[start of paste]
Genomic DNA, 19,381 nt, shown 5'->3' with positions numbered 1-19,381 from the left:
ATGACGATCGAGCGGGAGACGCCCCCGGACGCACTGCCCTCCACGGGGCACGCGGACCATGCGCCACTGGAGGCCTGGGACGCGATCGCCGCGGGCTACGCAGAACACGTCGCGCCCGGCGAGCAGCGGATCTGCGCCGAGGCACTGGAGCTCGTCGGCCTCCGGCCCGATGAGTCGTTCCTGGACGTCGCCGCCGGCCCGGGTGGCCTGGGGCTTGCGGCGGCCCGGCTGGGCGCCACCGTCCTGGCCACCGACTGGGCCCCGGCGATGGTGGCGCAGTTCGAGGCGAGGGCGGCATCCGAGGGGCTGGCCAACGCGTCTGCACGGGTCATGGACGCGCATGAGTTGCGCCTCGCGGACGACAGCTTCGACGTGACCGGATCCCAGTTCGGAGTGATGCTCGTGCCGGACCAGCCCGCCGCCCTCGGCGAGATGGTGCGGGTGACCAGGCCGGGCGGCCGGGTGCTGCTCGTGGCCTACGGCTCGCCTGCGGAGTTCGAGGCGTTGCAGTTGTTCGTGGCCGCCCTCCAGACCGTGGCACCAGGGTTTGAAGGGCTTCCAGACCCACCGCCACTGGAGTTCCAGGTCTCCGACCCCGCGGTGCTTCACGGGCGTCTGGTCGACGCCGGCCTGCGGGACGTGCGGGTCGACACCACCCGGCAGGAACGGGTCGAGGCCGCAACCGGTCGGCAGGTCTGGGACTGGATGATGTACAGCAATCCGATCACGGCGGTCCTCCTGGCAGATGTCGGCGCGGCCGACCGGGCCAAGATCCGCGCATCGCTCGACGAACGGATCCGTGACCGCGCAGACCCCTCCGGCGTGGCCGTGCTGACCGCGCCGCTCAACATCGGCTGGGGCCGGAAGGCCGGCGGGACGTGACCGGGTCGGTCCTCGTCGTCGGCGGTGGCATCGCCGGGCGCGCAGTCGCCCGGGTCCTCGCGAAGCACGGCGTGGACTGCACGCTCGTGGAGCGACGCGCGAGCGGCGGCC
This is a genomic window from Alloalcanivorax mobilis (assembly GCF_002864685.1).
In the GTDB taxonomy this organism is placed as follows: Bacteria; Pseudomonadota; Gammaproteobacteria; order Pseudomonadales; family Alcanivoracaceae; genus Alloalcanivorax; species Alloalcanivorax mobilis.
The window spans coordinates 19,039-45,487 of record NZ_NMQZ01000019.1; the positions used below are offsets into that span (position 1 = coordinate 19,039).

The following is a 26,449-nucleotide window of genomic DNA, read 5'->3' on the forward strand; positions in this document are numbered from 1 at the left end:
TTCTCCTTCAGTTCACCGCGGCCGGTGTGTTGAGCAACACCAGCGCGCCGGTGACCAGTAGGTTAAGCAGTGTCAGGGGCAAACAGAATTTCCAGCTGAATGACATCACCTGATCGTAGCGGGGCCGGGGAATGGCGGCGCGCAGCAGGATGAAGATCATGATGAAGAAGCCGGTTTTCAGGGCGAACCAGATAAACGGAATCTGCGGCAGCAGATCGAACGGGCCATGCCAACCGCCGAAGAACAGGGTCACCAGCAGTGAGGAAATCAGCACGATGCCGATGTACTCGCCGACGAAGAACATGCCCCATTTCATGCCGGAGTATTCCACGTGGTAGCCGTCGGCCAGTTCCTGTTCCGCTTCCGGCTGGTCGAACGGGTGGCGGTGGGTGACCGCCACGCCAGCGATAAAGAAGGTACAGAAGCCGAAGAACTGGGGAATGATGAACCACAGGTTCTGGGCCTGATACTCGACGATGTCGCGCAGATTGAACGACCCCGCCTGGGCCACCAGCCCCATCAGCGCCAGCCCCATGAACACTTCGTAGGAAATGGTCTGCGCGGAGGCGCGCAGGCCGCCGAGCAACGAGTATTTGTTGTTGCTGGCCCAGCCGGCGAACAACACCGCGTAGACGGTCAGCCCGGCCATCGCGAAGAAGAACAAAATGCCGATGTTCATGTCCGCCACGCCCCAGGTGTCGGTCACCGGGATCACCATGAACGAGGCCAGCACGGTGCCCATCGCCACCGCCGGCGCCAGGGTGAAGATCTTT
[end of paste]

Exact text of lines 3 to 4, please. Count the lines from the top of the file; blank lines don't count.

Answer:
This is a genomic window from Alloalcanivorax mobilis (assembly GCF_002864685.1).
In the GTDB taxonomy this organism is placed as follows: Bacteria; Pseudomonadota; Gammaproteobacteria; order Pseudomonadales; family Alcanivoracaceae; genus Alloalcanivorax; species Alloalcanivorax mobilis.